Don’t Be Afraid of the Ants

Probably one of the most stirring moments in the art world in the past year was the removal of David Wojnarowicz’s video, “A Fire in My Belly” from the Smithsonian and the public dissent that followed. The film was initially on display at the Smithsonian National Portrait Gallery as part of the exhibition “Hide/Seek: Difference and Desire in American Portraiture”, curated by Jonathan Katz and David Ward. Divided into historical periods, “Hide/Seek” charted the representation of homosexuality in American visual art from the country’s origins to the present.

David Wojnarowicz, still from A Fire in My Belly (Film in Progress), 1986–87, Super 8mm film transferred to video, black and white and color, silent, 13:06 min. (artwork © Estate of David Wojnarowicz; photograph provided by P.P.O.W. Gallery, New York)

A small segment (11 seconds) of the video depicted an image of ants crawling on a crucifix, which sparked mounting criticism by conservative leaders such as Bill Donohue, president of the Catholic League (who claimed the video was “hate speech”), and soon-to-be Speaker of the House John Boehner, and soon-to-be second-ranking member of House GOP leadership Eric Cantor. The museum was threatened to remove the video or lose federal funding. Under this pressure, G. Wayne Clough, Secretary of the Smithsonian, caved and pulled the piece.

Ironically, the removal only increased the notoriety of the film and ignited arts activism among arts institutions, leading to one of the most talked about chapters in American arts in the last year and possibly years.

Do not be afraid of the ants. Artists and academics promote culture in America, political activists do not. Americans are facing unprecedented challenges right now at home and abroad, we do not need another phony “culture war” distraction.” – James Alefantis, Board President of Transformer & Victoria Reis, Co-founder and Executive & Artistic Director of Transformer, in a public letter to G. Wayne Clough, Secretary of the Smithsonian

Public letters and responses were emailed and posted online by curators and arts leaders including one of the first responses by Transformer Gallery, a non-profit arts space in D.C.  Coverage of the incident were in major media outlets including the New York Times, NPR, New York Post, Washington Post, the Huffington Post, LA Times, and the Guardian. A crowd of about 100 people walked from Transformer Gallery on the front steps of the National Portrait Gallery to the steps of the Capitol Building with images of Wojnarowicz mouth tied in front of their face.

Photo by Joshua Yospyn

“A Fire in My Belly” spread across YouTube, and protestors Mike Blasenstein and Mike Iacovone displayed the film on their iPads and silently handed out flyers at the portrait gallery. They were removed by security and banned from the Smithsonian. Blasenstein and Iacovone later created the one-month-only Museum of Censored Art and set up a trailer in front of the National Portrait Gallery, where the film was shown along with other exhibits concerning the controversy about the film. Almost 6,500 people came to visit the trailer, which was open until the last day of the “Hide/Seek” exhibition.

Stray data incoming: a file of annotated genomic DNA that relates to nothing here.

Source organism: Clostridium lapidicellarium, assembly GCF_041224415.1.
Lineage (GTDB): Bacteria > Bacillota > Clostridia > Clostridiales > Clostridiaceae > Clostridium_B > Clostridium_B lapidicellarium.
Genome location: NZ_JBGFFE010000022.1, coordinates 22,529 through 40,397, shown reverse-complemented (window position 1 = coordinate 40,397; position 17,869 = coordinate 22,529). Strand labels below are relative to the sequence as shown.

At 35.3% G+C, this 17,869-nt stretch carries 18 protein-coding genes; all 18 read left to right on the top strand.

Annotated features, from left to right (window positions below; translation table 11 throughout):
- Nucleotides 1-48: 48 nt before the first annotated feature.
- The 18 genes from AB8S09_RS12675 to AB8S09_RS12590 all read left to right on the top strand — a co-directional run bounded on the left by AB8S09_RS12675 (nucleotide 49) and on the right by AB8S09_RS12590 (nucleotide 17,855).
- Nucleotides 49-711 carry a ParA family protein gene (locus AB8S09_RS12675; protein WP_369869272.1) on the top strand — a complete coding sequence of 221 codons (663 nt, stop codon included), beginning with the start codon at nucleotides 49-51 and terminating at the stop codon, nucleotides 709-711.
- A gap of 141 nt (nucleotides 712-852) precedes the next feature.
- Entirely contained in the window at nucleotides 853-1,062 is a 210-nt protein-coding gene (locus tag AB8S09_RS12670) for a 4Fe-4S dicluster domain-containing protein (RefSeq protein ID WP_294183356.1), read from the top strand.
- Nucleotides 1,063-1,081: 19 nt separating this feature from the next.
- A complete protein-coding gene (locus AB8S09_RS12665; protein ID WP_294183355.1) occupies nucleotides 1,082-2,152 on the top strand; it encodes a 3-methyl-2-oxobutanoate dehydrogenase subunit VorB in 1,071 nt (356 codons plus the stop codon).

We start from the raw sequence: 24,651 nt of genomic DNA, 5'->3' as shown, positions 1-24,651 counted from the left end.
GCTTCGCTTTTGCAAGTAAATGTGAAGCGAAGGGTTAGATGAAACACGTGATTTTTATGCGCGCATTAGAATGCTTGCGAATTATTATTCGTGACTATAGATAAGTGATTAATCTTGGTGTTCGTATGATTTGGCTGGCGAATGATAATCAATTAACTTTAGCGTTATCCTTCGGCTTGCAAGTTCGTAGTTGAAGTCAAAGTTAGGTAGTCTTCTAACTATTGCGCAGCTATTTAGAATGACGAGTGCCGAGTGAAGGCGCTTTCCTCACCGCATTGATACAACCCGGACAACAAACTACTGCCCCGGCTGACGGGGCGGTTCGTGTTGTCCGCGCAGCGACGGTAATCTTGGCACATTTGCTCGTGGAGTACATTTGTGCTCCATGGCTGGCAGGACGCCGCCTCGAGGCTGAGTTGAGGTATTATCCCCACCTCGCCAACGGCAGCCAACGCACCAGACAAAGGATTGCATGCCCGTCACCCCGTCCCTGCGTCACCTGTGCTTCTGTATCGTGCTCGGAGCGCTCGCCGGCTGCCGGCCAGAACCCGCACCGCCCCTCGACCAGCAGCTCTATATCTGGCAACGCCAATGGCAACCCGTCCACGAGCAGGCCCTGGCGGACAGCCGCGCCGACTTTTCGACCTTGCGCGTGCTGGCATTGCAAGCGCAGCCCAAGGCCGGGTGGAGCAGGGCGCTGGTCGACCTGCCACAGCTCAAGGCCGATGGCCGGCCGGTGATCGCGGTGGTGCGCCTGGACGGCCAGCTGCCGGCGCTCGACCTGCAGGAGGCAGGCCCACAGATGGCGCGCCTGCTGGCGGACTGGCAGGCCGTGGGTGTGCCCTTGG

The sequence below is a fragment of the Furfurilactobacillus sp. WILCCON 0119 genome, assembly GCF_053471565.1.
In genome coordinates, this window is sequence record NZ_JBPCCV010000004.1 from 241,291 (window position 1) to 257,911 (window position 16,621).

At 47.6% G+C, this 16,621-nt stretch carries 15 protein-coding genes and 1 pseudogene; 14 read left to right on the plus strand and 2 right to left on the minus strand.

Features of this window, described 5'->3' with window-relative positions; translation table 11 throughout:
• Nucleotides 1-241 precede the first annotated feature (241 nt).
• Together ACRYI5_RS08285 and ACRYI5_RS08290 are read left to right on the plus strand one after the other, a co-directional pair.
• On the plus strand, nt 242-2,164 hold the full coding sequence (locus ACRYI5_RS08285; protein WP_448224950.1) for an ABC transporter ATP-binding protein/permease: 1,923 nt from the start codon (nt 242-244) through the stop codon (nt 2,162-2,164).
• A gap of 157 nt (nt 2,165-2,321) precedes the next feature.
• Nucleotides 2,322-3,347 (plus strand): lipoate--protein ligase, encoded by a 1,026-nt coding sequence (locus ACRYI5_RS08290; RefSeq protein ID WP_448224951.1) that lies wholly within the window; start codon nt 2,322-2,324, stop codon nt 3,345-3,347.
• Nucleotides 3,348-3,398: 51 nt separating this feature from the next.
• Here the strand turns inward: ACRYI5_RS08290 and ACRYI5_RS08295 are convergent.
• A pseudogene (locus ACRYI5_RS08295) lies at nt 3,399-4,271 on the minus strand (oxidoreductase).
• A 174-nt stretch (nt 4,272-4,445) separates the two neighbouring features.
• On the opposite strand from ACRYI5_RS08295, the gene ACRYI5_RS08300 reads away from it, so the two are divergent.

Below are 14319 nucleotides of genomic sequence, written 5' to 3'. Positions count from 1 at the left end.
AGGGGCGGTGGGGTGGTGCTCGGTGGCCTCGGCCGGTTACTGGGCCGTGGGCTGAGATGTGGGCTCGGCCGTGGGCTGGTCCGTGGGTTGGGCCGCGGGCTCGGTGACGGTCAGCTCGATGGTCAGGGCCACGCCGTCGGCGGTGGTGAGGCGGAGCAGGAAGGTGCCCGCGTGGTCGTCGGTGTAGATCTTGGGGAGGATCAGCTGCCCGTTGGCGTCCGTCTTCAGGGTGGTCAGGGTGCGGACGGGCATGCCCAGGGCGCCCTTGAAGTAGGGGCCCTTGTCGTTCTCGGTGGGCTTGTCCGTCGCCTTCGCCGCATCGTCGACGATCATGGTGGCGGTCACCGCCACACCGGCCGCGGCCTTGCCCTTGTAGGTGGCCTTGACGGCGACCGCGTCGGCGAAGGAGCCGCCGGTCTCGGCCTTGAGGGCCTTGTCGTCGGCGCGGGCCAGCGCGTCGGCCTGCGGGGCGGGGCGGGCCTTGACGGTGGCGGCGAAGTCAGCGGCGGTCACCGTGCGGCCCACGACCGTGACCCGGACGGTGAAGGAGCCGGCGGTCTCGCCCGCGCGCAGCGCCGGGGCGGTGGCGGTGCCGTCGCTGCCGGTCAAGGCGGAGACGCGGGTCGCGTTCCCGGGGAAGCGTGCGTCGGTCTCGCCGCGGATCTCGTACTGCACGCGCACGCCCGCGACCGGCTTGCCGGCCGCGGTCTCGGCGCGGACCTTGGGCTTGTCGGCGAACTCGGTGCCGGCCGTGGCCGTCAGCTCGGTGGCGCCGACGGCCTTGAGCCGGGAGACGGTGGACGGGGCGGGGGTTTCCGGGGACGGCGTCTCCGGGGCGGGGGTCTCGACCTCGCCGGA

Public screenings, panel discussions and readings were organized by art institutions and organizations throughout the world including the New Museum, the Andy Warhol Museum, SFMOMA, College Art Association, International Center for Photography, Tate Modern, and here in Houston at the Freed Auditorium in the Glassell School of Art organized by the CAMH, with a panel discussion by Bill Arning (CAMH), James Harithas (Station Museum) and Anne Wilkes Tucker (MFAH). The Andy Warhol Foundation, which had provided a $100,000 grant to the exhibition, announced that it would not fund future Smithsonian projects (an ironic gesture considering the impetus of removing the video was the threat of removal of funding).

Recent censorships recall how easy it becomes to remove and forget artworks and artists, such as the removal of a mural by artist, Judy Taylor by the governor of Maine, ordered because he claimed it was too pro-labor and anti-business. More close to home is the recent censorship at Texas Southern University by President John Rudley, in which workers used white paint to cover the historic murals painted by Harvey Johnson, a previous professor at TSU for 34 years and reknowned student of John Biggers. “When I bring dignitaries to campus, I can’t have them seeing that kind of thing,” Rudley said. “All art isn’t good art.” This statement seemed to be a similar perspective shared by House GOP leader, Eric Cantor when discussing the inclusion of  “A Fire in My Belly” the “Hide/Seek” exhibition, “…an outrageous use of taxpayer money and an obvious attempt to offend Christians during the Christmas season.”

The aftermath of the removal of “A Fire in My Belly”, nearly six months later brings to mind the overwhelming community response and activism it sparked. It seemed momentous to see art institutions, artists and the arts community energized around the ongoing battle of censorship in the arts.

 

For more on the community response to the removal of “Fire in My Belly”, please visit: HideSeek.Org

also by Ayanna Jolivet Mccloud

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